170. Where are alpha and beta globuins synthesized? What is the function of alpha and beta globuins?
    • Liver
    • Transportation of lipids and fat soluble vitamins
  171. Where is fibinogen synthesizes and what is it's function?
    • Liver
    • involved in blood clotting
  172. What are the 3 nutrients found in plasma?
    • glucose
    • amino acids
    • plasma lipids
  173. What gases are found in plasma?
    • oxygen
    • carbon dioxide
    • nitrogen
  174. What are nonprotein nitrogenous substances?
    molecules that contain nitrogen but are not proteins
  175. What 5 nonprotein nitrogenous substances are found on plasma? What are they the product of?
    • amino acids, product of protein digestion
    • urea, product of protein catabolism
    • uric acid, product of nucleic acid catabolism
    • creatinine, waste of crestine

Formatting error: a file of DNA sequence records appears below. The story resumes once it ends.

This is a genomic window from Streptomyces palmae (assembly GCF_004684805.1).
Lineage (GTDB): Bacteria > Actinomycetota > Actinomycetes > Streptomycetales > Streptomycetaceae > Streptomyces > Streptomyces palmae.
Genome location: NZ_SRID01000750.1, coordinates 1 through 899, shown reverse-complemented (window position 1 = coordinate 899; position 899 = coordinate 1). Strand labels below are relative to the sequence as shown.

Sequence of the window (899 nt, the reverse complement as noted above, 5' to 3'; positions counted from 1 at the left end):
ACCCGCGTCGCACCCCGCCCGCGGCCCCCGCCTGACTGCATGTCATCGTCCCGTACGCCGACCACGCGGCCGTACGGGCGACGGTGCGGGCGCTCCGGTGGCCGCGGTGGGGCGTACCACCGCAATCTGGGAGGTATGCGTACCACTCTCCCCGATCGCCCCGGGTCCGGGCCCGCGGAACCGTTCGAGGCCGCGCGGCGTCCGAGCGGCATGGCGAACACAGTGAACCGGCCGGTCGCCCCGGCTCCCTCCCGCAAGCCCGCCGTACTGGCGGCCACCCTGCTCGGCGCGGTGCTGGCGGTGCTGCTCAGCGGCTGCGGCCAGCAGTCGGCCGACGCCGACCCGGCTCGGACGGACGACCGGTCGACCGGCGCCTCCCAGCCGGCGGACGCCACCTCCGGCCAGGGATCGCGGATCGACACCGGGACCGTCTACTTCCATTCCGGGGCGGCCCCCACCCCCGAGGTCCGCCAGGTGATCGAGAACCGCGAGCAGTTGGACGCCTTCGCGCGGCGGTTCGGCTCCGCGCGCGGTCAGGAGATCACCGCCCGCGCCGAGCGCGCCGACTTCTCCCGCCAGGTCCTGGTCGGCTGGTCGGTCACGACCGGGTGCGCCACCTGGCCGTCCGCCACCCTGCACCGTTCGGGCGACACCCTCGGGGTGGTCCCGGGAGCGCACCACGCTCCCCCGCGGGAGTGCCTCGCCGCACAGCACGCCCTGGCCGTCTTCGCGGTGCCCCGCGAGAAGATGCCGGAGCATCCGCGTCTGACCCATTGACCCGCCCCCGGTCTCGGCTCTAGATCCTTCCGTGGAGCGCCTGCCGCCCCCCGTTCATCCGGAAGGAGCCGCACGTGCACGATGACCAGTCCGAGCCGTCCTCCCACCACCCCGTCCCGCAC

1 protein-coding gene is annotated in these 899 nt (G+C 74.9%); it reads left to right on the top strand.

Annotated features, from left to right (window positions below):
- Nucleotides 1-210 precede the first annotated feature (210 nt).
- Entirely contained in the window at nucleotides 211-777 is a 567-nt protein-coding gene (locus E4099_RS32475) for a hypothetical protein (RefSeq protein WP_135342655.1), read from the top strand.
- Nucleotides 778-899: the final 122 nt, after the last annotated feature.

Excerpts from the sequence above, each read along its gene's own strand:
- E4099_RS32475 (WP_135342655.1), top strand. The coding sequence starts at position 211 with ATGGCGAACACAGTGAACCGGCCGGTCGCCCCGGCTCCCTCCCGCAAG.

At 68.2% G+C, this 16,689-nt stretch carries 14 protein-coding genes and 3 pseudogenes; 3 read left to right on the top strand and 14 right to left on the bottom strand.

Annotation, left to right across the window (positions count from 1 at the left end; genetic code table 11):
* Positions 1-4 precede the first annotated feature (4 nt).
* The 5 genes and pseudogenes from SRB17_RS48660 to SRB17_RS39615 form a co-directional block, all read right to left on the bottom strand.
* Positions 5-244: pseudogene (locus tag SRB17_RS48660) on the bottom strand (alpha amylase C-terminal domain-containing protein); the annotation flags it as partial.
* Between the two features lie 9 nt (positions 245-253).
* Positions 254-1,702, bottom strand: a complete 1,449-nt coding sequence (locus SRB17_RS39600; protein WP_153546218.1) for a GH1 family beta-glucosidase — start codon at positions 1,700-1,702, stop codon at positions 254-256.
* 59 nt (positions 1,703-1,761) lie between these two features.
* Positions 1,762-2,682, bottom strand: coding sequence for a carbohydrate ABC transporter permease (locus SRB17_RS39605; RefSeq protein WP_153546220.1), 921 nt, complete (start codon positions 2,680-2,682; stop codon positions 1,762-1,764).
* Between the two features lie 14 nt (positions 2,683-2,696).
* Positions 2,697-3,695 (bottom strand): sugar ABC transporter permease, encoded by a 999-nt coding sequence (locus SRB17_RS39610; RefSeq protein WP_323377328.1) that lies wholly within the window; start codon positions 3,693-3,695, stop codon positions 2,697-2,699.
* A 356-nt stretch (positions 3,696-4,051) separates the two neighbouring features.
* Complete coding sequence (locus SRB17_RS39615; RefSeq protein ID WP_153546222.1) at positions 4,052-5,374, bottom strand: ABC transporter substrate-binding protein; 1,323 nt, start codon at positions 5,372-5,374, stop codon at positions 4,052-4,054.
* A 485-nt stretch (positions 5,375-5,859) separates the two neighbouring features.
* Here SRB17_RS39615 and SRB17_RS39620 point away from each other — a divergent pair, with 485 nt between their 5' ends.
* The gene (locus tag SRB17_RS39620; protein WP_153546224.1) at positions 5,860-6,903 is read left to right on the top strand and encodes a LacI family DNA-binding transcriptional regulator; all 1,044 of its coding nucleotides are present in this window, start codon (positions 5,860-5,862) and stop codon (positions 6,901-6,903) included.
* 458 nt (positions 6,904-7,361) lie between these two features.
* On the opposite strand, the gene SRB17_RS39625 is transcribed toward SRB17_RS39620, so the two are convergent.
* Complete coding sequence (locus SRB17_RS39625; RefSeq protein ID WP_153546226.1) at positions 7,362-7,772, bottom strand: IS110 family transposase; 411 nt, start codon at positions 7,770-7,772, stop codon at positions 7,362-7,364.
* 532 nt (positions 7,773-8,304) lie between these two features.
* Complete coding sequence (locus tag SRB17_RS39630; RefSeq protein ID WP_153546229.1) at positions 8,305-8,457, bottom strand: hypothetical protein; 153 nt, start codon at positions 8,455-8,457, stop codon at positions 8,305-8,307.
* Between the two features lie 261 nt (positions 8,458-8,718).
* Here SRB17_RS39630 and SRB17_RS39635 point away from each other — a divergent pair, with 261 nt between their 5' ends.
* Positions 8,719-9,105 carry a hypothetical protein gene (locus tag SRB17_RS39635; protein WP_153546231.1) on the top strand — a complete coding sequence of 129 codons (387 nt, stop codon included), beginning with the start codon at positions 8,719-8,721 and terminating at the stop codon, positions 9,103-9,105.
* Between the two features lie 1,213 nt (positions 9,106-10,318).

• creatine, stores energy
  176. What is the difference between platelet adhesion and aggulation?
    • adhesion is platelets adhereing to CT
    • aggulation is platelets adhereing to platelets
  177. Would platelet plugs be effective in larger vessel breakage? Why or why not?
    • No
    • they are to small and would be washed out as soon as they were formed
  178. What is the most effective means of hemostasis?
    Blood coagulation
  179. What is the basic event of coagulation?
    The conversion of plasma protein fibrinogen into fibrin
  180. What triggers extrinsic clotting mechanisms?
    damaged blood vessels or tissues
  181. What do damaged tissues release that initiates the series of blood clotting reactions?
    tissue thromplastin
  182. When does intrisic clotting occur?
    In the absence of tissue damage
  183. What gets activated by foreign particles during intrinsic clotting?